1.Jul.2022 About Us | Contact Us | Terms & Conditions

Are you on Facebook? Please join us @ The New Black Magazine

Search Articles


Restaurant Review: Good Food in Brixton


By Franka Phillip



I'll be the first to admit that I'm not the best person to ask about eating Caribbean food in London. I've not been terribly impressed by what's on offer mainly because most of the places that sell 'Caribbean food' are just takeaway outlets offering versions of Jerk Chicken, Jamaican patties and Curry Goat.

Unfortunately, the average Brit thinks this really is the sum total of Caribbean cuisine, so much so that when some people hear you're from the Caribbean, they ask 'can you make jerk chicken?'.

Don't get me wrong, I'm not talking about the goodness or otherwise of jerk chicken or Jamaican food. My beef is about the absence of any top notch restaurants with a menu that reflects the diversity of Caribbean cuisine.

But it's not fair to bang on about this and not speak about the good stuff that's on offer. That brings me to the Bamboula Restaurant in Brixton.

A few days ago, seven of us (including a Brit and a Trini-Aussie) checked out the restaurant that boasts among its directors Virginia Burke, author of Eat Caribbean, which I reviewed quite recently.

Bamboula is also something of a London showcase for Walkerswood Foods, the Jamaican company known for its seasonings and sauces. It was therefore not unreasonable for us to expect finger licking goodness.

Bamboula is small, it can probably seat about 20 people - if so many. But I think this is part of its charm as it's a cosy and intimate setting. The decor was dominated by bright colours and Caribbean motifs, like fig leaves painted on the tables.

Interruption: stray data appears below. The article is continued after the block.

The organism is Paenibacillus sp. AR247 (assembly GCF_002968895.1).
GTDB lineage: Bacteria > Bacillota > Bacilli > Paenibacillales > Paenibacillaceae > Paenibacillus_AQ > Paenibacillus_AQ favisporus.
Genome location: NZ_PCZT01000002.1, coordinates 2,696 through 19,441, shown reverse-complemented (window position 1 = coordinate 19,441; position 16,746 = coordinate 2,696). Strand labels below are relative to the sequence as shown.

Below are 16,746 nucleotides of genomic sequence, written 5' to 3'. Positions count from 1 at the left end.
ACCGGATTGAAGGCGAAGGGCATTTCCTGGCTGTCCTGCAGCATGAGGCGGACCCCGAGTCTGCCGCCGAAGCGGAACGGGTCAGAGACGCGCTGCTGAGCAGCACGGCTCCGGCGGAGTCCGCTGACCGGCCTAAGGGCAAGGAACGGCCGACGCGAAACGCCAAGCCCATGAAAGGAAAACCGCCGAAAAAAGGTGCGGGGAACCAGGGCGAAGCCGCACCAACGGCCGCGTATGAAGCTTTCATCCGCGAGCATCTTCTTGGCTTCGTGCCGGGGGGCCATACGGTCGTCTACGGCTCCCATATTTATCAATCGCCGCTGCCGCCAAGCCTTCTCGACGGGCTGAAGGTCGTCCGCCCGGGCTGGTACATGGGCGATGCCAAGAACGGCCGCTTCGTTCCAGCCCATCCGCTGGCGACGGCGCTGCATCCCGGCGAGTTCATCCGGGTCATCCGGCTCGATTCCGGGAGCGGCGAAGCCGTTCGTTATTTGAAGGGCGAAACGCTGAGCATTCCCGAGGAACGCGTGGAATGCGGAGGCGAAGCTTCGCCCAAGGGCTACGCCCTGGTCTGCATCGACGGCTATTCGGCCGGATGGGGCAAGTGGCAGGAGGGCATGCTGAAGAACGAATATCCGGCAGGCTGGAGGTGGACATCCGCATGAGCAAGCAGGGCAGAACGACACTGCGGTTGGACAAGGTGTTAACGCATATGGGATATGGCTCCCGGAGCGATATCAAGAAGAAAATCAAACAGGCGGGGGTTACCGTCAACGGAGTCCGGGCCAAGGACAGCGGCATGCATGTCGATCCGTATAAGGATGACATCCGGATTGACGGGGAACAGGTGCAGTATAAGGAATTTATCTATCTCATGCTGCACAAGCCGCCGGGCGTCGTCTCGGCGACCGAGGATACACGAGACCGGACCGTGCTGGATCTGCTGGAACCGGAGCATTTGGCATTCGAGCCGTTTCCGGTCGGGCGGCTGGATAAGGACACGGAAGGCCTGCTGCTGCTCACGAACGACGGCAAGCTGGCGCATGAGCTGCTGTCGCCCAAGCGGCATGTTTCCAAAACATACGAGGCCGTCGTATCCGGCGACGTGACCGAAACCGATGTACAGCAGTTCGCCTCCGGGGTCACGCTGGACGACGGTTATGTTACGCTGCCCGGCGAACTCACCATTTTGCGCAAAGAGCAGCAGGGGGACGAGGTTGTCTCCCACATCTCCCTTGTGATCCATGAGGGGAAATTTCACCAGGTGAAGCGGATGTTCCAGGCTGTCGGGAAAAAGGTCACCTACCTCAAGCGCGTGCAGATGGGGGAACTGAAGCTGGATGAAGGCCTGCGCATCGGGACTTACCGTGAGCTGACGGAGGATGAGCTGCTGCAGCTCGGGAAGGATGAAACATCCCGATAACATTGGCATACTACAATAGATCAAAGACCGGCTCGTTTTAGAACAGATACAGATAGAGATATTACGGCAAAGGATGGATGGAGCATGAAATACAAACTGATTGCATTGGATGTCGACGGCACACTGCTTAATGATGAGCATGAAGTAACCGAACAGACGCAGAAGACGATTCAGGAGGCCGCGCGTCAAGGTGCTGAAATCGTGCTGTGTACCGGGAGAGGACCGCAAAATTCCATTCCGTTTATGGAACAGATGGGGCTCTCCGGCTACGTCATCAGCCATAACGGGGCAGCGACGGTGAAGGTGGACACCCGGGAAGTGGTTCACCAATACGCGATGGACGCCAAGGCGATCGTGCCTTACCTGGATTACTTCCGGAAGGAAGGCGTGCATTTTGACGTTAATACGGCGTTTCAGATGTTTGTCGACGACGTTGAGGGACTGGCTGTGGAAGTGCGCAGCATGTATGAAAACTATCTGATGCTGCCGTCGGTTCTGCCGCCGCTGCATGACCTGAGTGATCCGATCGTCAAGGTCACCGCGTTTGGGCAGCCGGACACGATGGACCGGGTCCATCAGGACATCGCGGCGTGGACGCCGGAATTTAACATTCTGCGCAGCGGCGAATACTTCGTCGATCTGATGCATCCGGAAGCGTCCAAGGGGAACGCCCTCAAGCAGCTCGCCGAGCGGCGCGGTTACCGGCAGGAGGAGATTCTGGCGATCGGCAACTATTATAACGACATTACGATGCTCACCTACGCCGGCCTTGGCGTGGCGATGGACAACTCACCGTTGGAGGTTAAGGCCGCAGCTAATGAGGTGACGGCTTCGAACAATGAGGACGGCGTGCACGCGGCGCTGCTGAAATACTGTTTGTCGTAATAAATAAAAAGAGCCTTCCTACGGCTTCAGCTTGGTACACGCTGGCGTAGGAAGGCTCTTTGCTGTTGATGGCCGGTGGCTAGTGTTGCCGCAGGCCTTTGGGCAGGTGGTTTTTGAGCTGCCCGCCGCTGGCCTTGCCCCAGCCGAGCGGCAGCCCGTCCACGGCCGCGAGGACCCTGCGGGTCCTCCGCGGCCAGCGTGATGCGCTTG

The pretty lengthy menu was anchored by Jamaican staples like Ackee and Saltfish, Jerk Chicken, Escoveitch Fish, Curry Goat and Pick Up Saltfish, all of which were ordered by our group.

I started with Top Gully, ackee and saltfish encased in a strip of fried plantain. The sweetness of the plantain was a good contrast to the saltiness of the ackee and saltfish.

Alice, the sole Brit among us had the Pickup Saltfish, which we thought was a dish Trinis call Buljol, but the presentation was totally different and the saltfish a bit too salty.

She also ordered callaloo, which I was eager to taste, since Jamaicans make callaloo with chopped spinach, instead of dasheen leaves like they do in Trinidad.


Bamboula's callaloo was tasty but I prefer the Trini way of making it like a soup. Choosing my main course wasn't difficult, I went for the Oxtail Stew with Festival, my favourite Jamaican delicacy.


Festival is a bread like dumpling that's made with a bit of cornmeal. It went well with the oxtail stew which was very tender and succulent but a tad salty. I didn't get to taste what everyone ordered, but I liked Rebecca's tasty Escoveitch Fish and Sean's unctuous curry goat.

Overall the Bamboula experience was positive, the service was a bit slow but friendly, kinda like back in the Caribbean.

I'd recommend it, because the food is quite solid and unpretentious. The servings were generous and it wasn't very expensive. The bill for seven came up to £110 including drinks, so by London's standards, it was good value for money.

Bamboula Restaurant, 12 Acre Lane, Brixton, London, SW2 5SG


Phillip is a journalist with the BBC in London. She blogs as cancookmustcook


Think you can do better? Help us review restaurants in your area. E-mail editor@thenewblackmagazine.com

Bamboula:A Taste of the Caribbean

  Send to a friend  |   View/Hide Comments (0)   |     Print

2022 All Rights Reserved: The New Black Magazine | Terms & Conditions
Back to Home Page nb: People and Politics Books & Literature nb: Arts & Media nb: Business & Careers Education